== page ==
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Does this explain ghosts and 'divine' visions?
April 8, 2002 12:04 PM   Subscribe

Does this explain ghosts and 'divine' visions? Charles Bonnet Syndrome is a degenerative sight disorder that plunges sufferers into a surreal world of hallucinations and visual distortions. Can it help us to explain many cases of 'divine' visions, ghost-sightings, UFOs and other other-worldly phenomena? (requires registration 4 main link)
posted by RokkitNite (22 comments total) 1 user marked this as a favorite

 
This is my first post so... aww, no, I'm not going to ask for clemency. Slate me all you want. Just don't ignore me. :) Apologies in advance if I stuffed it up.
posted by RokkitNite at 12:06 PM on April 8, 2002


mefi@mefi.com, mefi
for anyone who doesn't feel like registering
posted by sawks at 12:14 PM on April 8, 2002


Good post, RokkitNite. I suffer from migraines so I know all about hallucinations and auras, unfortunately. But this takes the biscuit. I'll resist a dig at Trevor-Roper and his authentication of the bogus Hitler Diaries. ;)
posted by MiguelCardoso at 12:27 PM on April 8, 2002


Seriously, this might explain the hallucinations I've suffered regularly on and off for the past few years, usually when I'm trying to go to sleep. People standing at the foot of my bed, odd animals crawling the walls and ceiling...It can be terrifying.
posted by 40 Watt at 12:38 PM on April 8, 2002


It is interesting that Charles Bonnet wrote Essai De Psychologie.  I have not read it, but apparently it is a notable work on the philosophy of psychology.

Of all those great works, I suggest that The Origin of Consciousness in the Breakdown of the Bicameral Mind, by Julian Jaynes, would "shed the most light" on the subject at hand.  (pun intended, but you gotta read it to get it!)

It seems to be an underrecognized work that's gradually gaining acceptance in explaining the recent history of our evolving minds.  At least a few of Neal Stephenson's astounding works of science fiction mention the title as a source of aspiration and revelation on the part of a character.

In order to begin even to consider group consciousness, one must first have a solid understanding of individual consciousness.
posted by gkr at 12:40 PM on April 8, 2002


40 watt

I suffer the same hallucinations. Usually it is a cat running around my room or a hooded figure in the doorway that is usually accompanied by whispering in my ear. What you describe is more closely related to "sleep paralysis" (A google search will render some more info.)
posted by bunktone at 12:51 PM on April 8, 2002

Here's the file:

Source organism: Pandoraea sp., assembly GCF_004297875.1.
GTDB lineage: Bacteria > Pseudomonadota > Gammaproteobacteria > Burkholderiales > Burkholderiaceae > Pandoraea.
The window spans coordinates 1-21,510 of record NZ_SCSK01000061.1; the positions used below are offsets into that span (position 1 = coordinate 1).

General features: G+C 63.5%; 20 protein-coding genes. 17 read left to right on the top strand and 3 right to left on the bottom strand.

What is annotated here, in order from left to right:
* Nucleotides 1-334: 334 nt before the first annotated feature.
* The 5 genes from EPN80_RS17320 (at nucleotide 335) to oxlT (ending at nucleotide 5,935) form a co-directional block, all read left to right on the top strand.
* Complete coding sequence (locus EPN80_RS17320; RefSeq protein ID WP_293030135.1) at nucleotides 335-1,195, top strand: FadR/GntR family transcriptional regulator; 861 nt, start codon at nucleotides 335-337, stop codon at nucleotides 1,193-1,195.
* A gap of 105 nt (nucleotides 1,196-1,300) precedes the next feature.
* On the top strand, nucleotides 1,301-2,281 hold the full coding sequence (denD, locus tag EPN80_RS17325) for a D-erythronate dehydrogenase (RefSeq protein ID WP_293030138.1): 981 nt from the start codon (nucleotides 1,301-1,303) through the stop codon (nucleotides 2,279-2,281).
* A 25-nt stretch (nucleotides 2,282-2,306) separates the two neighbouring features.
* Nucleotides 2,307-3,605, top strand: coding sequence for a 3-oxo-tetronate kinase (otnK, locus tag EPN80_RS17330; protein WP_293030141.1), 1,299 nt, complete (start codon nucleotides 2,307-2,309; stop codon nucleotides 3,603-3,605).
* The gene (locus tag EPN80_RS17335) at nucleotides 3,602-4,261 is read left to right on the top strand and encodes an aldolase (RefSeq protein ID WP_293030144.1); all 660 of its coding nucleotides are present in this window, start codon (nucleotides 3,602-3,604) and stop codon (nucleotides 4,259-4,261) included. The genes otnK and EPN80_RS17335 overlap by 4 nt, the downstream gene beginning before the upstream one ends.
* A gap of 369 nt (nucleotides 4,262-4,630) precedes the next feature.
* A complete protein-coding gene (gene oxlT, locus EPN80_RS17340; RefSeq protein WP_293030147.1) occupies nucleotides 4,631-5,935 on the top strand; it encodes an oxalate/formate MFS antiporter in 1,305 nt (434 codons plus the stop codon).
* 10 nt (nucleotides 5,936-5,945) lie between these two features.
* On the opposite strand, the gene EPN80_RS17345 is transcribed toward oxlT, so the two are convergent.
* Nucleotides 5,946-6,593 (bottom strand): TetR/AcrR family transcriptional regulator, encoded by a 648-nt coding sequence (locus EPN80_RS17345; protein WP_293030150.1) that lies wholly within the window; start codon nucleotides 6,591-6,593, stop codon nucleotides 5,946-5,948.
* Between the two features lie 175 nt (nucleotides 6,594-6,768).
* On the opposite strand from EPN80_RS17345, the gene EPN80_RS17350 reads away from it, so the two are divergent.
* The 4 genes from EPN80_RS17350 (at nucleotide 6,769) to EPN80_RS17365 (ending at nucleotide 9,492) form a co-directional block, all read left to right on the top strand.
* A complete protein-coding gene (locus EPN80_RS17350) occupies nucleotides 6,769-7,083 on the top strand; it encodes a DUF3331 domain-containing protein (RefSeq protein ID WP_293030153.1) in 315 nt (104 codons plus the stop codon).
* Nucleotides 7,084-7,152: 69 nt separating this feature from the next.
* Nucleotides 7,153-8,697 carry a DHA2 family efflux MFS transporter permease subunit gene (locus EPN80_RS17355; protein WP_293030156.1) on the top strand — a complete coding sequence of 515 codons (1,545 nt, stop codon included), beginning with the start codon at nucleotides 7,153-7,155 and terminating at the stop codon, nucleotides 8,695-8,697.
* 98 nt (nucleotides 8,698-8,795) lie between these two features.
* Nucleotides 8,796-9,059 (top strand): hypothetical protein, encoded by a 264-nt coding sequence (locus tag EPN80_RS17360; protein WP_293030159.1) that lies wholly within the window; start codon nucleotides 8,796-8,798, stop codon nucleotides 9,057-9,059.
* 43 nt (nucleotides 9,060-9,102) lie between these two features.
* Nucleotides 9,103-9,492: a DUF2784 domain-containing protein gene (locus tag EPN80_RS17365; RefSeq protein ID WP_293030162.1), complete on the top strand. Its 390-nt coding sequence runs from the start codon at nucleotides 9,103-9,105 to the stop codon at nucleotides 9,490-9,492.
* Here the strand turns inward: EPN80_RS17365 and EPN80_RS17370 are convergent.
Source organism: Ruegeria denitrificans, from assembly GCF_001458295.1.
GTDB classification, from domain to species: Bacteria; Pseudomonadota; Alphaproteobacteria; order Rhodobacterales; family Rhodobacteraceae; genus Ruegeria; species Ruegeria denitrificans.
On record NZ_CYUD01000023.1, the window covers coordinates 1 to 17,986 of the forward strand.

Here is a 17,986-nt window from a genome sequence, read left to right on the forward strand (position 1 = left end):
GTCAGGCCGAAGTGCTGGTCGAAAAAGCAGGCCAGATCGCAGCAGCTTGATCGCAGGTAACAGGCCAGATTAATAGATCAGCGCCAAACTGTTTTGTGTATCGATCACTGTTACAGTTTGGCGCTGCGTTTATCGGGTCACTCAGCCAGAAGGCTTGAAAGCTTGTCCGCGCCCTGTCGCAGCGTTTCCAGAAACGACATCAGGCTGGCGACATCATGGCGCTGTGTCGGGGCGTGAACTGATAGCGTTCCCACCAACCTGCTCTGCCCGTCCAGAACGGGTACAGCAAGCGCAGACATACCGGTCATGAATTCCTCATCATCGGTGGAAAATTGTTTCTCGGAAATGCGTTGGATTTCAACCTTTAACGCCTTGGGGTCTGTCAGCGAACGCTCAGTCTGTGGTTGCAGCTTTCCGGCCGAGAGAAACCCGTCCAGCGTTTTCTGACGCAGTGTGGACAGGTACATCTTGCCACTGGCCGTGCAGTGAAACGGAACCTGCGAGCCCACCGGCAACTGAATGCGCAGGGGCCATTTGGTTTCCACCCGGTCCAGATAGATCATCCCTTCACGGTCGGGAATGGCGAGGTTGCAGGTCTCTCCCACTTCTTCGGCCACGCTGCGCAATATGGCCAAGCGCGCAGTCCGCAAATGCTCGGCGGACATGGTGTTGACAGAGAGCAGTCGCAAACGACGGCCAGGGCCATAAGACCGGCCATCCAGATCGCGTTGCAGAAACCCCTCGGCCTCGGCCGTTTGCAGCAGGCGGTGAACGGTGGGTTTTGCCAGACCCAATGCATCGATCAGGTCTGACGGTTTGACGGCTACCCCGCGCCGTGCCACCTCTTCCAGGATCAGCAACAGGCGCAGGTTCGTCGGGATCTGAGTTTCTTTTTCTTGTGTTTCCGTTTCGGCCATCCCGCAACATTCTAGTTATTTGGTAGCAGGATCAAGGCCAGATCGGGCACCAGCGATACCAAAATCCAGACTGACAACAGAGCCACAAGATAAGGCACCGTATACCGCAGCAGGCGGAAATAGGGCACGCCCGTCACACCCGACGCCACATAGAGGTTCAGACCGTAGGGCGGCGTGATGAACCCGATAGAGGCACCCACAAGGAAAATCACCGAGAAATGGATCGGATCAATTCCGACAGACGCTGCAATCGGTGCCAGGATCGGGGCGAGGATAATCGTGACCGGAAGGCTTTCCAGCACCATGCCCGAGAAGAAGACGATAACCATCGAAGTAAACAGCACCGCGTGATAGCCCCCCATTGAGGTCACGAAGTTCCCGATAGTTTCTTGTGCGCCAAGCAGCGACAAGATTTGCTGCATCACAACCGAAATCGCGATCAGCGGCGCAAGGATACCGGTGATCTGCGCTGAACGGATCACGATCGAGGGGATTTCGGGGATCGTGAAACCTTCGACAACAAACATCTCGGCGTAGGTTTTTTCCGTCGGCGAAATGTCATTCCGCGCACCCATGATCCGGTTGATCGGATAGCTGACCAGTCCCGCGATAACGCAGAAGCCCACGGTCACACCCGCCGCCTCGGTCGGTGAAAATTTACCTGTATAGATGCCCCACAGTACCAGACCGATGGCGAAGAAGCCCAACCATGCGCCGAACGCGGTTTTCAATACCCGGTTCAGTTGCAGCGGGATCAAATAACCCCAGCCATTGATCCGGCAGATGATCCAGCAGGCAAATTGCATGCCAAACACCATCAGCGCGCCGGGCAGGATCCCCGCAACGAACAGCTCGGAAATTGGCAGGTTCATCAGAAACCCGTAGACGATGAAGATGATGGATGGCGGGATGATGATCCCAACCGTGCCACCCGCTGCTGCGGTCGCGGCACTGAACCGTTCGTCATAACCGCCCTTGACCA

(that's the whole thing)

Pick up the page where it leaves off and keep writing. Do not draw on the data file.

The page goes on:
Goodness, I'm glad I'm not you bunktone. Seeing something supernatural is one of my worst fears.
posted by Summer at 1:10 PM on April 8, 2002


fascinating! reminds me of an Oliver Sacks' story... The Man Who Mistook His Wife for a Hat, and all that.

excellent link, RokkitNite!
posted by crunchland at 1:12 PM on April 8, 2002


This is cool. I actually have dreams like this all the time -- I call them architectural dreams. Vast, complex cities right out of Metropolis or the mind of Tim Burton, highways going this way and that, staircases, collonaded penthouse atria. There's usually an episodic human plot of some kind that requires moving through the buildings or riding the hydrofoil under the archway of the Romanesque Venetian fantasy. One time there was even a building that submerged like a submarine.

Then again, I'm asleep at the time.
posted by dhartung at 1:28 PM on April 8, 2002


While the rest of the world was glued to the television watching the famous low-speed O.J. chase, I was asleep on the sofa in my basement. My wife called to me to wake up and come upstairs, and as I began to awaken I could have sworn I saw a four-foot-wide spider on the floor. It was so real that I screamed like a little girl, causing my wife to make a mad headlong dash down the stairs in complete panic mode.

I have no doubt that it's not related to Charles Bonnet syndrome, I just like to tell the story.
posted by mr_crash_davis at 1:37 PM on April 8, 2002 [2 favorites]


Participants in sensory deprivation experiments have reported similar phenomena; hallucinations, at first of lines and simple geometric shapes, building to increasingly complex waking dreams. I think the old guy in question takes the diagnosis with unwarranted relief; CBS does not preclude dementia, schizophrenia or other nuerological disorders, it simply does not require them in order to manifest itself. It is quite possible to be floridly psychotic and suffer from CBS-like symptoms.
It should also be noted that Charles Bonnet Syndrome is regarded as something of an umbrella term by those in the profession nowadays, covering a wide range of related disorders.

Seriously, this might explain the hallucinations I've suffered regularly on and off for the past few years, usually when I'm trying to go to sleep.
The darkness of your room coupled with the quietude of night constitutes partial sensory deprivation, I imagine. Having said that, most of what I've read regarding CBS suggests the hallucinations are, in the main, emotionally neutral or pleasant. Having said that, seeing a staircase as being six feet away from where it actually is would be a pain in the ass. I'm thinking stubbed toes/broken necks galore.